Summerslam 1991
August 26, 1991
New York, New York
Madison Square Garden

Announcers: Gorilla Monsoon, Bobby "The Brain" Heenan & Rowdy Roddy Piper

We kick it off with Lord Alfred Hayes talking with groom-to-be, "Macho Man" Randy Savage in his locker room. This is billed as the Summerslam of Heaven and Hell, with a Match Made In Heaven (Randy Savage & Elizabeth are to be married), and a Match Made In Hell (Hulk Hogan & The Ultimate Warrior vs. Sgt. Slaughter, General Adnon & Colonel Mustafa).

Ricky "The Dragon" Steamboat, The British Bulldog & The Texas Tornado vs. The Warlord & Power & Glory
This is Steamboat's second time around with the WWF. During his original stint, he won the Intercontinental Title, but wanted to take a few weeks off to be with his wife and newborn son. As the story goes, this upset Vince McMahon, and he forced Steamboat to job the Title to the Honky Tonk Man. From then on, Steamboat and Vince were never really happy with each other, and Steamboat left the WWF a year later. He went to the NWA where he had some of the best matches of all time with Ric Flair, and actually won the NWA Heavyweight Title. Now that he was back in the WWF, you'd think he'd get a push as a top player, but instead Vince is taking his Dragon nickname way too literally and has him dressed up in this ridiculous Dragon costume. The match begins, and the faces do a good job of getting the crowd into it. They take turns tagging in and show good continuity until the heels get the mismatch they want, and the Warlord overpowers Steamboat. The heels go through their slow, boring offense until Steamer makes the hot tag. We get a disjointed ending, as the ref and half the wrestlers don't look too sure of what to do. Bulldog hits the running powerslam on Roma, and Steamboat finishes with the top rope crossbody at 10:41. Decent, if not unspectacular, opener. **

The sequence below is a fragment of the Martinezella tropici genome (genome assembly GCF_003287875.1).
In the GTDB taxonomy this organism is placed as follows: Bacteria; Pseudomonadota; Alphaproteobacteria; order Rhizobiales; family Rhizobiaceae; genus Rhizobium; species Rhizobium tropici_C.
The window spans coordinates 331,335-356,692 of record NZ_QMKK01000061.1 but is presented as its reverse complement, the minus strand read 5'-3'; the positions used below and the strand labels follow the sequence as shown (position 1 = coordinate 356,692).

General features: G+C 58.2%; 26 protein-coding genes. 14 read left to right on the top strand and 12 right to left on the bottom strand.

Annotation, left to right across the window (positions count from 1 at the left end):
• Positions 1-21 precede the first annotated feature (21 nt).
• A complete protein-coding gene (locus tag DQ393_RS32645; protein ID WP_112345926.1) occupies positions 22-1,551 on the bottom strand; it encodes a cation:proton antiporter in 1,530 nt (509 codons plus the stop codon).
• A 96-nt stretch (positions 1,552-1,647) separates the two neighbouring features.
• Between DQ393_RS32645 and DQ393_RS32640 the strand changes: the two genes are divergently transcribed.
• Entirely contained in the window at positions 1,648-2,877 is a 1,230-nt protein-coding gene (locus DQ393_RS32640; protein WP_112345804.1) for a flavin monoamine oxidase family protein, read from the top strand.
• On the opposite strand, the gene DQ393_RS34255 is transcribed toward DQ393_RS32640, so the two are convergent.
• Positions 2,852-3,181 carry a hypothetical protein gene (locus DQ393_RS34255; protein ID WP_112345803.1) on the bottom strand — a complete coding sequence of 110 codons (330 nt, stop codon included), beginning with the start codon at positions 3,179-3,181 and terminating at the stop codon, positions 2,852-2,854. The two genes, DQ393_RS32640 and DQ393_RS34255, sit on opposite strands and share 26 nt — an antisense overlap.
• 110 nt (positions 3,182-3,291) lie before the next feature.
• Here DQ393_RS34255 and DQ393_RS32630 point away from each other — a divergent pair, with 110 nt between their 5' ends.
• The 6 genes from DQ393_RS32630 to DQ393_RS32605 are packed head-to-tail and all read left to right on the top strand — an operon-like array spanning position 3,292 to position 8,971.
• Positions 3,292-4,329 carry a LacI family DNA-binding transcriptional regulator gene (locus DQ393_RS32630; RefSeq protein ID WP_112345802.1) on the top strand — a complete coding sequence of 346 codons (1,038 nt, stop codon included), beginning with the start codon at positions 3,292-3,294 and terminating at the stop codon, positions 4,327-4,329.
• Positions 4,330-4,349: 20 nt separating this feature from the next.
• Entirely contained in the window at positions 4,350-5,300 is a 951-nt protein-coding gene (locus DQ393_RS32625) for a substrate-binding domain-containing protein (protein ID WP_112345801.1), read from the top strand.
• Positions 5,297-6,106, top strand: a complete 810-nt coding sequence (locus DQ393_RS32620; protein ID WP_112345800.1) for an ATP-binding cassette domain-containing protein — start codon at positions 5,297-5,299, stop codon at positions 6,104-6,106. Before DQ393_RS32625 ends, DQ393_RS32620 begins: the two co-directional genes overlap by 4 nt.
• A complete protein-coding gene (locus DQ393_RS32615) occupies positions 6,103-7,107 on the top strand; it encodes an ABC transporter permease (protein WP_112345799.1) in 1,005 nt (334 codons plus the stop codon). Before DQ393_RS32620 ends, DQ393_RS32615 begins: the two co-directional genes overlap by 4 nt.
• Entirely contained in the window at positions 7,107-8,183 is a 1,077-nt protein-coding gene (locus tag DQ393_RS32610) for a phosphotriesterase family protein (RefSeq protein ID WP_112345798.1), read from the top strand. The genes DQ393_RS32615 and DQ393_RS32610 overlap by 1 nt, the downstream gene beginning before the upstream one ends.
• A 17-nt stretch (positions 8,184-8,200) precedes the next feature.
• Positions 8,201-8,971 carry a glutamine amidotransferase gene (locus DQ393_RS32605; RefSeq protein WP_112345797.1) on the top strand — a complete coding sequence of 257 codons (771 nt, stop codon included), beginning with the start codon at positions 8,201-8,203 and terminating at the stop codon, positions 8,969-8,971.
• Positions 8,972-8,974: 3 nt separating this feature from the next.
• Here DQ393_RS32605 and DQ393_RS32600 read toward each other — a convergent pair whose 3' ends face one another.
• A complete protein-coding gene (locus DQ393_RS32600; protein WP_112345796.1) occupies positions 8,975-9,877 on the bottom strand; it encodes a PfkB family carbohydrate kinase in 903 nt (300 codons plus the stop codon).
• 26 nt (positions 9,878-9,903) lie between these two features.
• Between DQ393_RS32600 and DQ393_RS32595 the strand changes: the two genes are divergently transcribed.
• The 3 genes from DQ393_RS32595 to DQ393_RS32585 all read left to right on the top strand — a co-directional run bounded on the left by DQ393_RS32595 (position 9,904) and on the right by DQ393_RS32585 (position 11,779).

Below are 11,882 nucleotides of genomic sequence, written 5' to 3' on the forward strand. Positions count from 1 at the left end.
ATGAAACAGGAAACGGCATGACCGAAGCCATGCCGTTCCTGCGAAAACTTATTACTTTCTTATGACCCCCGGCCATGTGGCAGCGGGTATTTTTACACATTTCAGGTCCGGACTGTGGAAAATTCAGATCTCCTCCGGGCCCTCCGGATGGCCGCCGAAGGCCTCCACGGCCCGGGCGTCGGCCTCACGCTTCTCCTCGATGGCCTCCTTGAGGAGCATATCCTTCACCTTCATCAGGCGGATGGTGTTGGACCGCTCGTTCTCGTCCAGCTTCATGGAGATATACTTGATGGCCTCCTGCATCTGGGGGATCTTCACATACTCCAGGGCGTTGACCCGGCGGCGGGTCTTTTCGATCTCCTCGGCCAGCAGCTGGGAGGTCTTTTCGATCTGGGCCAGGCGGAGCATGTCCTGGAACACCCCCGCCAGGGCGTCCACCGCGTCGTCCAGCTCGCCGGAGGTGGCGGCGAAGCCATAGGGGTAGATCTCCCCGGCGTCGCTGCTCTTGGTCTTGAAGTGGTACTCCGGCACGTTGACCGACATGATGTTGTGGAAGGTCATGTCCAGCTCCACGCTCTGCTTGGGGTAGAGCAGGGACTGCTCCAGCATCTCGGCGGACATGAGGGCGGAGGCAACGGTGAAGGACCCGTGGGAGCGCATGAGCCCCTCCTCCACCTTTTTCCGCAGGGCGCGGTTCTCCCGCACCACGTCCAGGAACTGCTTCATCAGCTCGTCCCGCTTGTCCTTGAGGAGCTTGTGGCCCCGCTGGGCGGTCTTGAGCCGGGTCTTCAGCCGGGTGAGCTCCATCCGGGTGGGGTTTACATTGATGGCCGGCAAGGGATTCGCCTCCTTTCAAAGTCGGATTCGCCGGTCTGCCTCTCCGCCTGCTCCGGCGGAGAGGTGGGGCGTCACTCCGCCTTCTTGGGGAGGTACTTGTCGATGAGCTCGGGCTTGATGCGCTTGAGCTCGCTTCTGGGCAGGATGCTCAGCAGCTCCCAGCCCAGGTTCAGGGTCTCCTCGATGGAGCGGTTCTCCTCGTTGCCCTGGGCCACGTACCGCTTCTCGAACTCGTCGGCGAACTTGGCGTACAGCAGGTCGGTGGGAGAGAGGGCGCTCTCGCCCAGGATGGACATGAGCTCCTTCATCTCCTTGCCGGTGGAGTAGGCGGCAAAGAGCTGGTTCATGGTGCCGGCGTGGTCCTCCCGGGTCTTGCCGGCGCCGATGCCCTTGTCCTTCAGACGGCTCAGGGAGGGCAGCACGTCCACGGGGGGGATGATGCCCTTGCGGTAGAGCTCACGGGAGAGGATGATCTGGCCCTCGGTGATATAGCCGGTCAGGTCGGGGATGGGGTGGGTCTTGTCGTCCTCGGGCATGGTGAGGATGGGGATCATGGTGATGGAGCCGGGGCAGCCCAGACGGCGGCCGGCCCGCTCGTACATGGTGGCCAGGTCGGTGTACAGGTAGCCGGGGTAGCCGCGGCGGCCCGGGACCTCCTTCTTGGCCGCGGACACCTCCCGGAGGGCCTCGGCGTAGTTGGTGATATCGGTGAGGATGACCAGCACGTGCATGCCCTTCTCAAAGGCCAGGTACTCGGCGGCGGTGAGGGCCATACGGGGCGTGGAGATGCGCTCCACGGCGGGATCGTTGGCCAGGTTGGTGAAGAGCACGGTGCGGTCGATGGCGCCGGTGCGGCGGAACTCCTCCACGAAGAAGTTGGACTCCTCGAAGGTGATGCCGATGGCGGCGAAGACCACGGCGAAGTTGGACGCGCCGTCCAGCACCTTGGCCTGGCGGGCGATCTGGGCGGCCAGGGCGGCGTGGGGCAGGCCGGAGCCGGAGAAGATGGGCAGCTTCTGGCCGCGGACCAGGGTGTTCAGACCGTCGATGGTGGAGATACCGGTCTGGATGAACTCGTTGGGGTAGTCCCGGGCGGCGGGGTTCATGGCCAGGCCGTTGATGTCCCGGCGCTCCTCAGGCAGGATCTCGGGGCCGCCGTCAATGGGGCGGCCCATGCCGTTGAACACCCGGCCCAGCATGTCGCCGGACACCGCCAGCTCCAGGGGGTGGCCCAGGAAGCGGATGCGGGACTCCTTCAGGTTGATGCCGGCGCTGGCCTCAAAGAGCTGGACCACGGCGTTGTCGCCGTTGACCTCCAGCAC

Sean Mooney is with Intercontinental Champion, Mr. Perfect, and The Coach. No, not Jonathan Coachman, a guy with a whistle and a sweatshirt that reads "Coach" just in case we forgot his name. According to Perfect, Bret may be excellent (his nickname is the "Excellence of Execution"), but Mr. P is perfect, and nothing beats perfection. Gotta love Perfect.

Intercontinental Title: Bret "Hitman" Hart vs. Mr. Perfect (Champion)
Stu and Helen Hart, Bret's parents, are in attendance, which you'd think is a good sign for Bret, who enters first, wearing the cool pink jacket that preceeded the black one. Perfect's back was pretty screwed up coming into this match, but he was fulfilling his commitments, and indeed it would be the last match he wrestled for fifteen months. He's enduring what must have been a tremendous amount of pain to put Hart over. They go through the feeling out process first, and Bret works in a few near falls to set up the near fall sequences we'd see later in the match. Perfect tries to cheat by doing the little things, like pulling the hair, but Bret fights fire with fire and doesn't take any crap, doing the same right back to Perfect. Perfect takes over when Bret takes his trademark chest first bump into the corner. They brawl on the ropes, and Perfect takes an awesome bump to the floor considering the condition of his back. Inside, Perfect comes back and hits the neck snap. He goes through his regular offense in between quieting Bret comebacks. He hits the Perfect-Plex, but Bret kicks out at two, something very few have done. Perfect gets in the ref's face about the count, allowing Bret time to recover and go through his usual slew of offense, and pick up a near fall. This time it's Bret that argues the count. Bret tries to hook the Sharpshooter, but the Coach gets on the apron, prompting Bret to go over there and punch him out. The distraction, however, allows Perfect to regain the advantage, as he clobbers Bret in the stomach. He drops a leg on Bret's abdomen twice, then tries to do it again, but Bret blocks it, crosses Perfect's legs, and turns him over into the Sharpshooter out of nowhere. In a famous ending, Perfect submits very quickly because of his injury at 18:03, and Bret wins the Intercontinental Title in a big way, to a tremendous pop. Perfect really put Bret over huge there; what a pro. Earl Hebner presents Bret with his first WWF singles Title (he'd help rob him of his last), and Bret celebrates with a hug for Stu and Helen. ****1/2 match, a great one, and a testament to both men when you take Perfect's injury into account. Both have said they had better matches at house shows leading up to this, which is almost scary to think about.

Gene Okerlund talks to the Bushwackers and their gentle giant buddy, Andre the Giant.

The Bushwackers vs. The Natural Disasters
Andre is with the Wackers here because the Disasters took out his knee a few weeks before this. Luke and Butch get the crowd into it early, but the rest is a Disasters squash, and rightfully so. Earthquake finishes with the Earthquake splash at 6:28. 1/4*. The Disasters set their sights on Andre, who is on crutches, but the Legion Of Doom comes out and forces them back to the dressing room to save Andre.